The mantra of Rocky Point, therefore, has become "conversion."
There is consensus that many, if not all, of the buildings are going to have uses other than their original purpose.
"The key is figuring out which of these projects can be converted to something that's in demand today or in the short-term," said Zepeda, the mayor, who was recently in Arizona visiting assisted-living facilities. "We think that these building shells, or floor-plans, can be converted into something useful in the short-term. The city is open to any suggestions whatsoever."
Health care facilities for aging Americans? Time-shares properties similar to those offered, successfully, down the road at Mayan Palace resorts? It is only with a touch of irony that some Sonorans propose the state, which is short on beds for an increased prison population, should examine high-rise penitentiaries.
What makes the case of Rocky Point so intriguing is just how much of a hybrid it is. Whereas other tourist regions have five or 10 hotel rooms for every condo, Rocky Point is the reverse, with one hotel room for every five condos.
Cancun on Mexico's east coast has 28,000 hotel rooms and 9,000 units of condos or time-shares. At Honolulu's Waikiki Beach there are 32,000 hotel rooms and 3,300 condos. In some places, governments are putting the brakes on allowing too many condos. In Clearwater, Fla., authorities have imposed limits on developers' plans to convert hotel rooms into condos.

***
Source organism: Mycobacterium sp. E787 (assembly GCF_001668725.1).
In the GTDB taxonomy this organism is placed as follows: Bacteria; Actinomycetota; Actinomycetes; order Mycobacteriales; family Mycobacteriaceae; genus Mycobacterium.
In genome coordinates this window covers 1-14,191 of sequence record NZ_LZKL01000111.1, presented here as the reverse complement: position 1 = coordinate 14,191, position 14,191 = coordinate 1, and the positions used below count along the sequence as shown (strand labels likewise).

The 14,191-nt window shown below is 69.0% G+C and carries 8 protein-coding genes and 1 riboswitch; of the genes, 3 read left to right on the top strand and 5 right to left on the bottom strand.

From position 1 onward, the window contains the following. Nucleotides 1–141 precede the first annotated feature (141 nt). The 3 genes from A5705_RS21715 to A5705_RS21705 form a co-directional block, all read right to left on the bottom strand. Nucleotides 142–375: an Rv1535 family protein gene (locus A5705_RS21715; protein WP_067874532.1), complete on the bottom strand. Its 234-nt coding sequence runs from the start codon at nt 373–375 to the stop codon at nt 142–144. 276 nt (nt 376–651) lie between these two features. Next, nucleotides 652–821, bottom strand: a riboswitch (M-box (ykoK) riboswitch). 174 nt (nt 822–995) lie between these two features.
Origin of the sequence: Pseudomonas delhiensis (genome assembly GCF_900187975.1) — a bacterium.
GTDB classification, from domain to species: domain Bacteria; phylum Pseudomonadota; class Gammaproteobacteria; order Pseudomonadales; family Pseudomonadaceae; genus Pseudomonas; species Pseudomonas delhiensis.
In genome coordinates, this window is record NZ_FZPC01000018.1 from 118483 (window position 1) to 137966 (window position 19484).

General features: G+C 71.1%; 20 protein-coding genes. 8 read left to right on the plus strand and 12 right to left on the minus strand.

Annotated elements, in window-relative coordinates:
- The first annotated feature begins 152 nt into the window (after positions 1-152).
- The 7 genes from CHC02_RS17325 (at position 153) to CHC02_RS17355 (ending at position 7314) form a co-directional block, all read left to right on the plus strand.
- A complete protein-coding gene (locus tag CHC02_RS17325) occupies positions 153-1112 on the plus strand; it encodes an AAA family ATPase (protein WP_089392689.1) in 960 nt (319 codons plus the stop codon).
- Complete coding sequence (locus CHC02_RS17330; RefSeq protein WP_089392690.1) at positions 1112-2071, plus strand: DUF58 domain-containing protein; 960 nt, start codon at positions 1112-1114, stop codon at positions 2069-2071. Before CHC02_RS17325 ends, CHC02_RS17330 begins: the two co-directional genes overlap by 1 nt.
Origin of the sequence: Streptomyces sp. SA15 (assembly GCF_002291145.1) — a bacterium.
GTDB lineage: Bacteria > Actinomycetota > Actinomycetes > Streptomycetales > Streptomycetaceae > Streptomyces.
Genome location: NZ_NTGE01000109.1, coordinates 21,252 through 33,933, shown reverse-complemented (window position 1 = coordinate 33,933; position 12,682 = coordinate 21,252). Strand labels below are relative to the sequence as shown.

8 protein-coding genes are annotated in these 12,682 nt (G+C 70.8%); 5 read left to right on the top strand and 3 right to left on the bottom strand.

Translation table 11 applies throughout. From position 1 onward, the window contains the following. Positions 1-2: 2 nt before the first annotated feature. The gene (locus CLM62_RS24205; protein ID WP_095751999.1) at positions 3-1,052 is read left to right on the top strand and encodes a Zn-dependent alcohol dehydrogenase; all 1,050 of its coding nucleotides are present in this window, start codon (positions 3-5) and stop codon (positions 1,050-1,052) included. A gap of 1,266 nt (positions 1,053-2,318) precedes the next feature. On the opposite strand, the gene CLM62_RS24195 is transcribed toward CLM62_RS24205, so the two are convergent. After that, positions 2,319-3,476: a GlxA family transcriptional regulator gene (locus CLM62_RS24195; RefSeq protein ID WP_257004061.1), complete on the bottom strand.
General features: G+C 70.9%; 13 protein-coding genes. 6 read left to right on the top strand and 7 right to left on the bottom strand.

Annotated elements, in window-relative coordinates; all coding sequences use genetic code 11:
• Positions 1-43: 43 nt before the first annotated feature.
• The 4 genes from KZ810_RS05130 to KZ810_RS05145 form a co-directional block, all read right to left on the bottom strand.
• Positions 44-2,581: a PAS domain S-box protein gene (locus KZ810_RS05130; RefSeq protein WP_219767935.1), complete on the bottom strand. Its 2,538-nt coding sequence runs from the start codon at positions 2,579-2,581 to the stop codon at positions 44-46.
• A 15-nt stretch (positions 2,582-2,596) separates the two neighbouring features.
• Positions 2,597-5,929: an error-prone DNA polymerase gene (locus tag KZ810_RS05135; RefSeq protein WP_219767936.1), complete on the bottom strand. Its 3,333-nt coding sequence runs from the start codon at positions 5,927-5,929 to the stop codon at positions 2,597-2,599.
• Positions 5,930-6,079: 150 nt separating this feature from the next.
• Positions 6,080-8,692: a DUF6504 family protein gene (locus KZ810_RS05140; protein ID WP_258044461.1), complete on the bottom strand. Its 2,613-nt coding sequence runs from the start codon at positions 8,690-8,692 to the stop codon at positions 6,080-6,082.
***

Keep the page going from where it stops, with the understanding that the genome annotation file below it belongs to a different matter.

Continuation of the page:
In Rocky Point the sum total of hotel rooms barely reaches 700. None of them are part of brands that would be widely recognized by Americans.
Business for Rocky Point hotels has generally been good in recent months but not without issues. Tucson-based NCH Rocky Point LLC, operator of the largest hotel in the city, the 203-room Peñasco del Sol, is in the midst of U.S. Chapter 11 bankruptcy procedings.
As for the people who created the Rocky Point business model favoring condos over hotel rooms?
They are among us and can be identified by asking a single question: Who in Tucson and Phoenix would not own a beach front condo?
What made Rocky Point a condo city instead of a hotel city has more to do with financing than tourism trends. Essentially, developers collected 30 percent down on a condo - often money from Americans taken out on second mortgages - instead of using a construction loan. As a result, there was more money in short-term construction projects than in building hotels which have longer payback periods.
"It was easy to ask for $50,000 to $80,000 upfront and proceed from there," said Oscar Palacio, whose family runs the Playa Bonita and 91-room Laos Mar. "Every case is slightly different, involving different investors, different banks and different sales agreements, but what they have in common is they were speculative ventures predicated on the continuing strength of the market."